static void __mark_reg32_known(struct bpf_reg_state *reg, u64 imm)
{
    reg->var_off = tnum_const_subreg(reg->var_off, imm);
    reg->s32_min_value = (s32)imm;
    reg->s32_max_value = (s32)imm;
    reg->u32_min_value = (u32)imm;
    reg->u32_max_value = (u32)imm;
}

The function above sets all the of the 32 bit boundaries to the value of the register’s lower 32 bits, which are known to be constant. The correct bounds will be conserved when the final boundary updating functions are called, fixing the bug.


Debugging eBPF Programs


Before getting into exploitation, I’ll briefly cover a couple of ways to debug eBPF programs when writing exploits. I specifically say “when writing exploits”, because there are many tools available to help write and debug eBPF programs for legitimate uses, via emulation. One such tool is rbpf [10], which is a Rust user space virtual machine for eBPF. However, because I exploited a bug in the eBPF verifier, it was important to be able to debug it directly in the kernel to replicate the exact behavior. Additionally, I wrote the bytecode by hand (as opposed to using a toolchain to compile a program into bytecode) so it made using these tools less practical.

Verifier Log Output


When loading an eBPF program, you have the option to specify a log level and a buffer to receive log output from the verifier.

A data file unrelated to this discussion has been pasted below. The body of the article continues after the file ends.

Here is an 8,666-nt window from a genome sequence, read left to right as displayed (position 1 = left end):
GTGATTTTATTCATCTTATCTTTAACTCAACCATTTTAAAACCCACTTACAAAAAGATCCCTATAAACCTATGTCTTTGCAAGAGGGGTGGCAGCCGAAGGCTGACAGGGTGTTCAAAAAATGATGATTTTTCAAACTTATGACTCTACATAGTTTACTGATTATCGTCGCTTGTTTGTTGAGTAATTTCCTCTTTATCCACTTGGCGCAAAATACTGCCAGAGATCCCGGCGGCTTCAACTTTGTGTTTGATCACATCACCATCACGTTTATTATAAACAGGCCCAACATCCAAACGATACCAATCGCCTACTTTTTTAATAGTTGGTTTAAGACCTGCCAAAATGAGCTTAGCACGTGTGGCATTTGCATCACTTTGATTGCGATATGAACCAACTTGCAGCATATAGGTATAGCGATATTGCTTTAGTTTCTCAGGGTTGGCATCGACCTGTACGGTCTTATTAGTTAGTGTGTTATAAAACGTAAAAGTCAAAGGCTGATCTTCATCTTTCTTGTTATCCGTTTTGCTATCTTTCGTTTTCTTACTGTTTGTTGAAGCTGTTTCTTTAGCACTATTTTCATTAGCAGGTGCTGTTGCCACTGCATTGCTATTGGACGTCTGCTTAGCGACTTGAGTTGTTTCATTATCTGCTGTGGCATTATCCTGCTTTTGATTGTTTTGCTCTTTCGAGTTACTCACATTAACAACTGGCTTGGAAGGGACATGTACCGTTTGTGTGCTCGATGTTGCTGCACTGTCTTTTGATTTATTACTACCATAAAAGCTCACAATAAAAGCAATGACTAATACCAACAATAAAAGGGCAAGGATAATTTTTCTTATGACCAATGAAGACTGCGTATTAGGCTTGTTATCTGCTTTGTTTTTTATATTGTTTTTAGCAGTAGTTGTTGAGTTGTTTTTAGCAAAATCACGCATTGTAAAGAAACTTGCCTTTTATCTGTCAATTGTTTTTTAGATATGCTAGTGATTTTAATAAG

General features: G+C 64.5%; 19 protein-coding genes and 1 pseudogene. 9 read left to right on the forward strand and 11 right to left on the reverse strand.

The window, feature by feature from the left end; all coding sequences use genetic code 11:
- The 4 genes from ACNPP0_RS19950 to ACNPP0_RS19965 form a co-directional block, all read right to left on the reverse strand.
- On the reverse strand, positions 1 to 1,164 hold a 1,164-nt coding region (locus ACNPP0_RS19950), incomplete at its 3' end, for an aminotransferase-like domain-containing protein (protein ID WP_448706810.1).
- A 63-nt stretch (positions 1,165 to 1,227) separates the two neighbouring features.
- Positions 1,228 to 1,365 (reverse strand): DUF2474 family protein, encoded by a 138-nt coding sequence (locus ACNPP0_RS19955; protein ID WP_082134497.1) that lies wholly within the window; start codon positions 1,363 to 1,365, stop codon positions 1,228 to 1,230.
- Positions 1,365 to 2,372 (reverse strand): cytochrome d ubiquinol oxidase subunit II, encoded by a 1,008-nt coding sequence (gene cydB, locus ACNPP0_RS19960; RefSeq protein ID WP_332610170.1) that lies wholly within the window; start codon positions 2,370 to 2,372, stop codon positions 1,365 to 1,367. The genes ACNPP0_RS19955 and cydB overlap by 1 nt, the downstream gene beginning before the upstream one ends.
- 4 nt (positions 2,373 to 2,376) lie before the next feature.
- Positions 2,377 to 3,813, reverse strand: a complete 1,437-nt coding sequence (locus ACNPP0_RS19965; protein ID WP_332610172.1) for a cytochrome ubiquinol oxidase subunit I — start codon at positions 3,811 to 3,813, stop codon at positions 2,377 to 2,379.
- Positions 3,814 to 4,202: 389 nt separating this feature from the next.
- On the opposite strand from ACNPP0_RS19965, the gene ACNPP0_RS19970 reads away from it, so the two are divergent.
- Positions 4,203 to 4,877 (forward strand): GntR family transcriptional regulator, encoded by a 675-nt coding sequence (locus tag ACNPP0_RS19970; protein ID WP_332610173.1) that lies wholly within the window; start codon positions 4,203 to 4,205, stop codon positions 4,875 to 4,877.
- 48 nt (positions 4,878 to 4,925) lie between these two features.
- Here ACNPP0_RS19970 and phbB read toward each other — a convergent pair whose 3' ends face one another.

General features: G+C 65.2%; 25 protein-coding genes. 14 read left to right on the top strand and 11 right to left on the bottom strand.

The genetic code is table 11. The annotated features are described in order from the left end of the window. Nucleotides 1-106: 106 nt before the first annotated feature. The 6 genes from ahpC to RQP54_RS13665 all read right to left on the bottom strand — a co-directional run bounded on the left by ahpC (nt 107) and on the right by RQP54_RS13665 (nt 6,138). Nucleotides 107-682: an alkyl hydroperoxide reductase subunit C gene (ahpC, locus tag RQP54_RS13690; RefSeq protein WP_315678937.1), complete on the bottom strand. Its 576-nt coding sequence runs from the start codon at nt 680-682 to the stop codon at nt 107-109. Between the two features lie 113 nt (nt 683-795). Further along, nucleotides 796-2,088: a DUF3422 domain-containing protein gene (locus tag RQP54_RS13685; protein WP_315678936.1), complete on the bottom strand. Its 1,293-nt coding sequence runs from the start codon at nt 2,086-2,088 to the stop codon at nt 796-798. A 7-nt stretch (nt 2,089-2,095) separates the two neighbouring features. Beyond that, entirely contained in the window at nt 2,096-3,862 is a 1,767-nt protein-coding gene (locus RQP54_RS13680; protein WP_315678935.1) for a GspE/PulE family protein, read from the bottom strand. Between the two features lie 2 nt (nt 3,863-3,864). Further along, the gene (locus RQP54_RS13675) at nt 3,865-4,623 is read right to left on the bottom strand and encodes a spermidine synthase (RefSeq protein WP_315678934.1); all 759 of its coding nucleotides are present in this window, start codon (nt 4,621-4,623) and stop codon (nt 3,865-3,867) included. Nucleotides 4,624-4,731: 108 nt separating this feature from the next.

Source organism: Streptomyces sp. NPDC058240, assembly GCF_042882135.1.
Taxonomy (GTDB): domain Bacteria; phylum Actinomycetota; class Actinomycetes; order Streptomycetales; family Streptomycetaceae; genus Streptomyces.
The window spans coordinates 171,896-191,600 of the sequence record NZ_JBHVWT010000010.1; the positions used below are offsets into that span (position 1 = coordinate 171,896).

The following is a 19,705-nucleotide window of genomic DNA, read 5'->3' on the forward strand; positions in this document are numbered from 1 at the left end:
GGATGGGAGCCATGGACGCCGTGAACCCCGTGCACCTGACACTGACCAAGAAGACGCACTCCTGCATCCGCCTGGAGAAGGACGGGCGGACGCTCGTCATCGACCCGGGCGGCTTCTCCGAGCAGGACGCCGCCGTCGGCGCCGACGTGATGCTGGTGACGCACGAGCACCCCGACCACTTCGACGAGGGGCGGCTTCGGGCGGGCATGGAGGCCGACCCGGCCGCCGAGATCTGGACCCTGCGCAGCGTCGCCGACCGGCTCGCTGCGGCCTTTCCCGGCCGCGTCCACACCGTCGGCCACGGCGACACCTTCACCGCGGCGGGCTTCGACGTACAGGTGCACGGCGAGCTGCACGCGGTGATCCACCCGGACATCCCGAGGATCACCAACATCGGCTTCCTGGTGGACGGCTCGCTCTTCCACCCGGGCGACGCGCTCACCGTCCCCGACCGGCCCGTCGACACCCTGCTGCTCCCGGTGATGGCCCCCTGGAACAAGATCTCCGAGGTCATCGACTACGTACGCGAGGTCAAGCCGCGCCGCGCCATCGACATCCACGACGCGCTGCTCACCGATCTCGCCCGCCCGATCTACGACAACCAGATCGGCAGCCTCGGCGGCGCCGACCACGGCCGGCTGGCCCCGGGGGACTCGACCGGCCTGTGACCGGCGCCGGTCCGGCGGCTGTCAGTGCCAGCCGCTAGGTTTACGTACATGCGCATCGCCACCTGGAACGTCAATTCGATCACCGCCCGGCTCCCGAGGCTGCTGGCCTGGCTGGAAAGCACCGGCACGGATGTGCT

char verifier_log_buff[0x200000] = {0};

union bpf_attr prog_attrs =
{
    .prog_type = BPF_PROG_TYPE_SOCKET_FILTER,
    .insn_cnt = cnt,
    .insns = (uint64_t)insn,
    .license = (uint64_t)"",
    .log_level = 2,
    .log_size = sizeof(verifier_log_buff),
    .log_buf = verifier_log_buff
};


This is useful for debugging loading failure when the verifier rejects the program.

34: (bf) r6 = r3
35: R0_w=invP0 R2_w=map_value(id=0,off=0,ks=4,vs=4919,imm=0) R3_w=map_value(id=0,off=0,ks=4,vs=4919,imm=0) R4_w=invP0 R5_w=invP4294967298 R6_w=map_value(id=0,off=0,ks=4,vs=4919,imm=0) R7_w=invP(id=0) R10=fp0 fp-8=mmmm????
35: (7b) *(u64 *)(r2 +8) = r6
R6 leaks addr into map

Example verifier log output


Keep in mind that if you choose to provide a log output buffer, it should be large enough to receive the entire output. If it is not large enough, loading the program will fail. This will occur even if the program is valid and passes the verifier checks. This can occur if you are loading a long program, as the verifier prints output for every instruction on each path it traverses. I ran into this issue while writing my exploit, so I thought it was worth noting.

Runtime Debugging